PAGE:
I thought it would be fun to try a salumi and cheese plate as well although none of these were from Puglia. I got the mortadella; talleggio, a cow’s milk cheese from Lombardy; and crotonese, a sheep’s milk cheese from Calabria. All were very good.
For my entree, I wanted to get the orecchiette because those are characteristic of Puglia, but I didn’t want to eat rabbit ragu. So I got the cavatelli with broccoli rabe and toasted almonds. It was good.
My friend got the malloreddus with saffron, sausage and tomato. It was good as well.
Posted in Italian, New York, Restaurant
Tagged Apulia, cavatelli, crotonese, focaccia, fritto misto, I Trulli, Italy, malloreddus, mortadella, New York, orecchiette, panzerotti, Puglia, talleggio, trulli
May is International Mediterranean Diet Month. The Mediterranean Diet was “discovered” in the 1950s by Ancel Keys who noticed the low incidence of heart disease amongst Italians, but it was eaten by Italians and other cultures in the Mediterranean since ancient times. It is a healthy diet of whole grains, beans, vegetables, fruit, olive oil, nuts and fish. Oldways, a nonprofit that promotes health and tradition, created International Mediterranean Diet Month to showcase this healthy diet.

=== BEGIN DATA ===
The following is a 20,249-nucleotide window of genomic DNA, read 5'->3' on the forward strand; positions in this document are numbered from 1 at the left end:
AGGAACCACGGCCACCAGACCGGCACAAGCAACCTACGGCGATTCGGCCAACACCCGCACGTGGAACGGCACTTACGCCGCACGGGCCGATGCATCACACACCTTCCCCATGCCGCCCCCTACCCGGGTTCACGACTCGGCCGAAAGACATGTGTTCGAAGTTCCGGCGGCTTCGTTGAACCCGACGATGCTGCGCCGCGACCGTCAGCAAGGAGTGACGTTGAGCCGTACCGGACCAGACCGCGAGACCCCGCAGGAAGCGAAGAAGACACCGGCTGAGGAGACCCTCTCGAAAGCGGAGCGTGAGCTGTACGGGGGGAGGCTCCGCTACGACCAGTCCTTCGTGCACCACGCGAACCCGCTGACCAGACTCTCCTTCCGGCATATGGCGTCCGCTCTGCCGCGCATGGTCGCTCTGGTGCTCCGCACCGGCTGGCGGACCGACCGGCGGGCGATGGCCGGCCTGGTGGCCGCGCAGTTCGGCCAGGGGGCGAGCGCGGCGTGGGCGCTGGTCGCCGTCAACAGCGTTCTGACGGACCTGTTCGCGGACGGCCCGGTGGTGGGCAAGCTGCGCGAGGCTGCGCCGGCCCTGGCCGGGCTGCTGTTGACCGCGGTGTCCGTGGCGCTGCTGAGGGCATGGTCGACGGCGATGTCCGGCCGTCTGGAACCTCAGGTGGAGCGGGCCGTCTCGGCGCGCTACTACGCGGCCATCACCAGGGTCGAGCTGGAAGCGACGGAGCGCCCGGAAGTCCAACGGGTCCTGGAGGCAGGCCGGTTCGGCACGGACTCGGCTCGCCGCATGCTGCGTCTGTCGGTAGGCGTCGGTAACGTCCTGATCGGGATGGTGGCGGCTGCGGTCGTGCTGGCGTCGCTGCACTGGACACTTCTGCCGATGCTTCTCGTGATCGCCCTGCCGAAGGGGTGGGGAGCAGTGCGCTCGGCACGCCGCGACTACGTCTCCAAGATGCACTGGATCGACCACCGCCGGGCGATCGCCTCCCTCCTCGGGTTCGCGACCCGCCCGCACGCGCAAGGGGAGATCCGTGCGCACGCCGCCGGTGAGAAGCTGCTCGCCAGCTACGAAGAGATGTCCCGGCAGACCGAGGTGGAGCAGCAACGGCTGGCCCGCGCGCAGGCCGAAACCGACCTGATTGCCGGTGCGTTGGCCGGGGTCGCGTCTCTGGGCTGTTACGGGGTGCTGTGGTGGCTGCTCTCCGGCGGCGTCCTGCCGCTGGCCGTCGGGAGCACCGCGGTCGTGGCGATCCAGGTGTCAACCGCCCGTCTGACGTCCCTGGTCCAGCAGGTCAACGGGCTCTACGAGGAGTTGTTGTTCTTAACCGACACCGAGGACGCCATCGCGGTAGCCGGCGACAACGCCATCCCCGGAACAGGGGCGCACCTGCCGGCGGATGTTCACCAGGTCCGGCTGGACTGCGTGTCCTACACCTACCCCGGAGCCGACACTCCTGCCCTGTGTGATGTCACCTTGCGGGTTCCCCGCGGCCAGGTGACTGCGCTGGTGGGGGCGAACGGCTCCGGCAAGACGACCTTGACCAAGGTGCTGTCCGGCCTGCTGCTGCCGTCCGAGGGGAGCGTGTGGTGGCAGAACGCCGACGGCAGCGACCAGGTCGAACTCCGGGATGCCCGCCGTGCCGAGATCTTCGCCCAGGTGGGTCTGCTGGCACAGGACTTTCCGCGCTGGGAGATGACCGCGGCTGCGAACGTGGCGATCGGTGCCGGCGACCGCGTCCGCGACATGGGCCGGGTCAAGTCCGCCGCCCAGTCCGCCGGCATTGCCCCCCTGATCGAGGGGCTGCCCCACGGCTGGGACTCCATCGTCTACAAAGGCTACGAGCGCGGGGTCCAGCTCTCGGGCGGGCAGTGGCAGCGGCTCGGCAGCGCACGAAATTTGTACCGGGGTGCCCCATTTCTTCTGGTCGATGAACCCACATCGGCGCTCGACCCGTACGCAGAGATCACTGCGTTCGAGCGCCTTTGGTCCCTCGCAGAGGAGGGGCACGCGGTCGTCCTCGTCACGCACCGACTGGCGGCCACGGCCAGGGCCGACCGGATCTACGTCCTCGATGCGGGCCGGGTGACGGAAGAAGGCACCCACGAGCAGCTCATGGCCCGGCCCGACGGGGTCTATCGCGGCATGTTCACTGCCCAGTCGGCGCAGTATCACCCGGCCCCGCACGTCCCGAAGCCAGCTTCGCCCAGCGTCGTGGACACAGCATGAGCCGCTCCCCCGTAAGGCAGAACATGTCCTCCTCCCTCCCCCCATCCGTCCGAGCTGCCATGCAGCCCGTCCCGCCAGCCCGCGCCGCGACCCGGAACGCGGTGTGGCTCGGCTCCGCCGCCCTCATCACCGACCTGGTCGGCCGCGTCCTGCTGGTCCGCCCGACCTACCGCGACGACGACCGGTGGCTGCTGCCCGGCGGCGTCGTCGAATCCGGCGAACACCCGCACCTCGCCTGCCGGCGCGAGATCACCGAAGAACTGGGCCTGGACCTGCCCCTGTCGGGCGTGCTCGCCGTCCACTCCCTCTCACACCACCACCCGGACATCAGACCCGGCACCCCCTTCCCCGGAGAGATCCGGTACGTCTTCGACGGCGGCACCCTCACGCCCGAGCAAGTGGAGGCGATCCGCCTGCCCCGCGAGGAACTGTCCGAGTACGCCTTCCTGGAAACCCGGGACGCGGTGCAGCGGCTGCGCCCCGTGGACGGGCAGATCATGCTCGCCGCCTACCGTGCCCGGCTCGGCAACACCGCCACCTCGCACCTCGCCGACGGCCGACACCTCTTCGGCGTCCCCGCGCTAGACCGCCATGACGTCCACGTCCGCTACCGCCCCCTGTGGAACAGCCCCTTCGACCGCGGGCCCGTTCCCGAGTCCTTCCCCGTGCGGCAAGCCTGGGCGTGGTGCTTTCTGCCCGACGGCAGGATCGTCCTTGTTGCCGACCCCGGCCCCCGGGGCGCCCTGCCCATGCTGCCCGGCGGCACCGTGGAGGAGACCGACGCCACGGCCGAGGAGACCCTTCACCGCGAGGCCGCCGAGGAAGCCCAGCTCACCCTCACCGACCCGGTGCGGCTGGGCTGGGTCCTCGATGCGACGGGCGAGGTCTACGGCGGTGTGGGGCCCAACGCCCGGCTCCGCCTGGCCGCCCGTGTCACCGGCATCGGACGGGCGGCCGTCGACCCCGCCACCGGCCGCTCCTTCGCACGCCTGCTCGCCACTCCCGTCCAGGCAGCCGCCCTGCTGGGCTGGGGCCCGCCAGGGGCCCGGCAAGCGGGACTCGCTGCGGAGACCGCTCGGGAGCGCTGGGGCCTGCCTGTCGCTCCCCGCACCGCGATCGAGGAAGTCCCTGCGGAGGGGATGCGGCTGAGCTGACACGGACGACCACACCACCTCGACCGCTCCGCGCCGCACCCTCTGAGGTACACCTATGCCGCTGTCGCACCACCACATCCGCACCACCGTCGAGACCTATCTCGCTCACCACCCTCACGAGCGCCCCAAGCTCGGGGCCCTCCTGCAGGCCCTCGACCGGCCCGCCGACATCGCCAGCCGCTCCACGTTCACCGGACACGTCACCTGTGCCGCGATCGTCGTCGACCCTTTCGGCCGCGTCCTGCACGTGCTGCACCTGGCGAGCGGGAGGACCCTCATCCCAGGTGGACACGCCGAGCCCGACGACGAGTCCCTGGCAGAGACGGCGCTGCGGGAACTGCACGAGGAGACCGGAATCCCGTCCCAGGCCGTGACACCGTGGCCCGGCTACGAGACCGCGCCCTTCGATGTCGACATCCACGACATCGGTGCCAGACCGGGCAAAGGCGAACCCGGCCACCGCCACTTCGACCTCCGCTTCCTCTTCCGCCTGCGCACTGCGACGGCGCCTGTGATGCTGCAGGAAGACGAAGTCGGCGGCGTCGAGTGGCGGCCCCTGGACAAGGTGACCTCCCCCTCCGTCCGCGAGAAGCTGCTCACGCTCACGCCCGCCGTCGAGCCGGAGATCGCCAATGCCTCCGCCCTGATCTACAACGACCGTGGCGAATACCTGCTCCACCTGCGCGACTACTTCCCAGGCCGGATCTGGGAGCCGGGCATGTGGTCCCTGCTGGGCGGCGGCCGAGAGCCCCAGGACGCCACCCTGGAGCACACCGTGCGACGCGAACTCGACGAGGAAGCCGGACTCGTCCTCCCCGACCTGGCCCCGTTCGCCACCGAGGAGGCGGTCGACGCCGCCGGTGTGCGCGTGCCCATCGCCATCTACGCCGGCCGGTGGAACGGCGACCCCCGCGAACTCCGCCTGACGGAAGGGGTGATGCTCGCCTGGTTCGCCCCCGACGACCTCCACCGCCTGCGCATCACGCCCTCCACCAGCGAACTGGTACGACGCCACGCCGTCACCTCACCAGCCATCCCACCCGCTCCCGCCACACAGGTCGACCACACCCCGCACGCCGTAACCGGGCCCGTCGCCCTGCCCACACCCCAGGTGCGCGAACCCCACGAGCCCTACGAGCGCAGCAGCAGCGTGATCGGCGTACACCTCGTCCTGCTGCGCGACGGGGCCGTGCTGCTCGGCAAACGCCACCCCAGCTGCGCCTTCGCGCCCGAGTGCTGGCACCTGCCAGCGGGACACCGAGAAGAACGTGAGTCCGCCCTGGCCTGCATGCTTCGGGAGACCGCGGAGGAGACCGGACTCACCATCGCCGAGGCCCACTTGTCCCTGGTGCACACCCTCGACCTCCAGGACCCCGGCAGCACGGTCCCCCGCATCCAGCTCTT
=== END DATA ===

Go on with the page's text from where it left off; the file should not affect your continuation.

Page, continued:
Today is Hunting for the Very Best’s 4th anniversary. Yes, I started this blog back on July 3, 2009.
July is National Ice Cream Month, so I’m doing a Sweets Week with a focus on frozen treats like ice cream and frozen yogurt.
The staff at Yogorino say a lot of people come just to take a picture of their mural, that famous one of men eating lunch on a steel beam high in the air of the NYC skyline. Only in this photo, the men are eating something else.
You guessed it, frozen yogurt. Yogorino is a bit different from other frozen yogurt places. The Italian company’s philosophy is one of health, in the form of probiotics and their benefits. I can get on board with that. It’s also not self serve, and there is only one flavor of yogurt. But at Yogorino, that’s all you need.
Verdict: This yogurt has a unique flavor, a creamy tart flavor unlike any other in the city. And of course, there are toppings, such as fresh berries, which I have gotten before. However, the yogurt itself is so good here that I eat it plain.
Posted in Dessert, Healthy, Ice Cream, Italian, New York
Tagged anniversary, blog, frozen yogurt, ice cream, Italy, July, National Ice Cream Month, probiotics, Yogorino, yogurt